The bonds between you and your bff, what are the limits of female friendships?
Why are female bonds so strong? And why are we so upset when they break, some say even more than a romantic breakup? Generally speaking, you can leave two women who've never met in a busy doctor's waiting room and by the time they're called for their appointments, they know each other's life story and have traded phone numbers. Much of this behavior has to do with female brains and hormones.
The Female Brain
Most women, far more than men, mirror other people and their emotions exceptionally well. One reason is that women's brains have many more neuron cells (in both hemispheres) devoted to body sensations and emotional processing. A woman sitting with another person immediately begins to mirror that person, matching and simulating his or her breathing rhythm, muscle tension, and brain circuits. She is able to monitor infinitesimal changes in that person's expression, and search her emotional memory for cues and clues to what he's feeling.
So they're better at anticipating, judging, and integrating emotional reactions, both positive and negative. They read things like someone's pause in speech, the tightness of someone's mouth, or a low flat vocal tone as essential clues to another person's state of mind and needs. The same clues go right by most men. Women respond with anguish when faced with another person's pain to a much larger degree than men.
The chemical effects of hormones also enhance women's powers of perception in the realm of feelings. Women have more estrogen and a greater default level of the hormone oxytocin-the human chemical that makes two people want to bond at the mere touch of hands, or even the idea of touching someone. So, women feel more intense emotions and physical sensations of pain, pleasure, and everything in between.
Early human history also plays a part. These female traits are the vestiges of prehistoric woman's need to be nimble enough to discern friends from foes and get the children out of harm's way as fast as possible. If her safety was threatened, a prehistoric woman did not usually stand and fight, as a man of her time (and now) more likely would. She needed the support of other women (and men) to watch and protect their group from external dangers-animal, human, or otherwise.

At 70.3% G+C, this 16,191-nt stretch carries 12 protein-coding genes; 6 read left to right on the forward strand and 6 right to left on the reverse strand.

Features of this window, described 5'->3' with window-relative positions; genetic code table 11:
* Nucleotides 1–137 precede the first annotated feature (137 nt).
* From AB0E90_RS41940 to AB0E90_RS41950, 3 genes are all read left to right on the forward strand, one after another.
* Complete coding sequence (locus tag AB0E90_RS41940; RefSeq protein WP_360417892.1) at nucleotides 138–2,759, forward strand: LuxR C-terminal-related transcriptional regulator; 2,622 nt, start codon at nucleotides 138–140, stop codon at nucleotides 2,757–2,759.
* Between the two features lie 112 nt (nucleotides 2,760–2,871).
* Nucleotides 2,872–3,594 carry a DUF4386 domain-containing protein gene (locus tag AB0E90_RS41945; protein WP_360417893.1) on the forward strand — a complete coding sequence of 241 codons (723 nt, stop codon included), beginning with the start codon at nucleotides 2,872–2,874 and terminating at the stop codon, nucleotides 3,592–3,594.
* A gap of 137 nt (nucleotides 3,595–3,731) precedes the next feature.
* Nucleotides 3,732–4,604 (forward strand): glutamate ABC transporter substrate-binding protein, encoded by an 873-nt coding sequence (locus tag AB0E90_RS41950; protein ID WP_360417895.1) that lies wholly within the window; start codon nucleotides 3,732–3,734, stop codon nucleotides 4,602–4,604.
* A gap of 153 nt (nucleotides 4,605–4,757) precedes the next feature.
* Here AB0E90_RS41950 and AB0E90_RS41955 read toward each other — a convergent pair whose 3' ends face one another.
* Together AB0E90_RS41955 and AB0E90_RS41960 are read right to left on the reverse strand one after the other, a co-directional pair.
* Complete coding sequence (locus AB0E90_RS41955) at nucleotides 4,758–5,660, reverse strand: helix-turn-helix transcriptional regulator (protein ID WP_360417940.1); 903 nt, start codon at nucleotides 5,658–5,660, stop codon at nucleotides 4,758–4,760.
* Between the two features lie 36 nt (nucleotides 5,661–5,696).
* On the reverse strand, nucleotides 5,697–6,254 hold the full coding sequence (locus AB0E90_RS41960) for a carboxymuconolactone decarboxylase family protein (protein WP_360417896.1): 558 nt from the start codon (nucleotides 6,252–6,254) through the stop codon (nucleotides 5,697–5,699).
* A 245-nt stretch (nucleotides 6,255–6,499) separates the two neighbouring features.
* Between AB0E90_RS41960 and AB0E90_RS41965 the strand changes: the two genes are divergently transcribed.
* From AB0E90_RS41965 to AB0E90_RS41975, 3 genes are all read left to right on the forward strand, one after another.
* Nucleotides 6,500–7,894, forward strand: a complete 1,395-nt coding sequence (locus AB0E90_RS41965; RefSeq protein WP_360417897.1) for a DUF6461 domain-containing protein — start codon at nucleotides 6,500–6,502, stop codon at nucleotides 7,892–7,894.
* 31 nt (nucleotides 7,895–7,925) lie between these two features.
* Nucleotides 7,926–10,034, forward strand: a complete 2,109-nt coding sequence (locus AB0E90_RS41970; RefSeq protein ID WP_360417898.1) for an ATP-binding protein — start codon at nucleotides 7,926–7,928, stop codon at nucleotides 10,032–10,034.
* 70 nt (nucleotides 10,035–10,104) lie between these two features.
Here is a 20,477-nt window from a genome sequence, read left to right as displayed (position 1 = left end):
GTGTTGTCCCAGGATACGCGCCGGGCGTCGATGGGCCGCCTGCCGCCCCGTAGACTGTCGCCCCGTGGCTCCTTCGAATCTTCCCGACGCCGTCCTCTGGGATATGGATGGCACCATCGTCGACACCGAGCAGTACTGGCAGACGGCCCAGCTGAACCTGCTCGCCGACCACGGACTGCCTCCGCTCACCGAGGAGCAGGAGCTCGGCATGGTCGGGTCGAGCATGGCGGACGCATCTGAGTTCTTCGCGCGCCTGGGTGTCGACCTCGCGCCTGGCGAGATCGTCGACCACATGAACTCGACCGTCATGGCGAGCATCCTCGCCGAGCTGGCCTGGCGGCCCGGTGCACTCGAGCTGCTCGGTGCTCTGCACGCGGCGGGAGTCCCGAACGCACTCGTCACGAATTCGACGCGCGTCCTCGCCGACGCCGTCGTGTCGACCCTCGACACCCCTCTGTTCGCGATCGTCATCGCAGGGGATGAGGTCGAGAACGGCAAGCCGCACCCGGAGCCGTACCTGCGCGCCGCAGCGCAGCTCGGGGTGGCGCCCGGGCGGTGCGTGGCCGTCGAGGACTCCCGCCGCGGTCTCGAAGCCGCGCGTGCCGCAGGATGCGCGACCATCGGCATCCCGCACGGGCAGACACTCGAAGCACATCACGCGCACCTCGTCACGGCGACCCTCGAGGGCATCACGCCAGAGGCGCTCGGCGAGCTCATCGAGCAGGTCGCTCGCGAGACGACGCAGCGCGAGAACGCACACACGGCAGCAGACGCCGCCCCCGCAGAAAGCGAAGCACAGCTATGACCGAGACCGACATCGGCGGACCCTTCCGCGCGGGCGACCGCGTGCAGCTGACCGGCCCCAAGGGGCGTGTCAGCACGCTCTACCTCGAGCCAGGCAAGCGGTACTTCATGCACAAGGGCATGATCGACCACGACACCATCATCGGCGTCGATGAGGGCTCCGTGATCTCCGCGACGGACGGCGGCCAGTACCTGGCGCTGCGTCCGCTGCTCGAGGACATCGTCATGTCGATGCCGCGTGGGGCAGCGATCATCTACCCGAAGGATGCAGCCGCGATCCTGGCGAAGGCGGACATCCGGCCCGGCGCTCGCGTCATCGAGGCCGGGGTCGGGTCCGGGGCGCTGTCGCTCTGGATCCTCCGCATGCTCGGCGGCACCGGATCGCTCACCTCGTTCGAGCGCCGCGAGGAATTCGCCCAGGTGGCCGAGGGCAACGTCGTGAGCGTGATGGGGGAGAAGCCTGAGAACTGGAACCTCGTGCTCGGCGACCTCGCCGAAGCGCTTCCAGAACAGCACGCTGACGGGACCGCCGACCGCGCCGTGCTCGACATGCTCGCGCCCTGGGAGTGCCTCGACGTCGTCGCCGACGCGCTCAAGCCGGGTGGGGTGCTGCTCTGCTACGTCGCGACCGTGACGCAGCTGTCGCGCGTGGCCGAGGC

Smell and More
In addition to women's greater ability to perceive and mirror emotions in others by using visual cues, females have a more a perceptive sense of smell than males. This goes back to estrogen, and since women have much more of this hormone, their ability to detect odors is more acute.
One fascinating way in which a female's heightened sense of smell is thought to work in groups of women is the syncing of monthly menstrual cycles. This synchronization is believed to happen in a group of women through their inhalation of the menstrual pheromones given off when they perspire. This is apparently the physiological reason behind the much-noted phenomenon of female students living together in dormitories, whose periods occur at the same time of the month as their roommates and dorm mates. Sheiks and kings who kept harems quickly discovered the tendency of women housed together to synchronize their menstrual periods. According to legend, they also learned to separate them into smaller units so as to avoid the arrival of the less pleasant symptoms of PMS en masse.
Not All "Nicey Nicey"
This isn't to say that women always get along with other women. If a woman is competing for a man, or for resources for her children, sometimes she can get quite nasty. A woman's tendency to feel threatened by another woman, like a man when confronted by a competitor of his own sex, also has ancient roots. A modern woman's fight (not flight) response can still be activated when "her man" becomes the prey of another woman. Evolutionary psychologists speculate that, on an unconscious primal level, this competition threatens a woman's source of food and protection.
How this plays out today with women making their own money and marriage (at least demographically) on the decline (or happening later) is an open question. Could it be that women's natural bonding instincts with each other are winning out over their equally instinctual tendency to compete for a man? Certainly, female friendships are what sustain a great many women well beyond the trials and joys of romantic love at any stage, particularly latter ones. What do you think?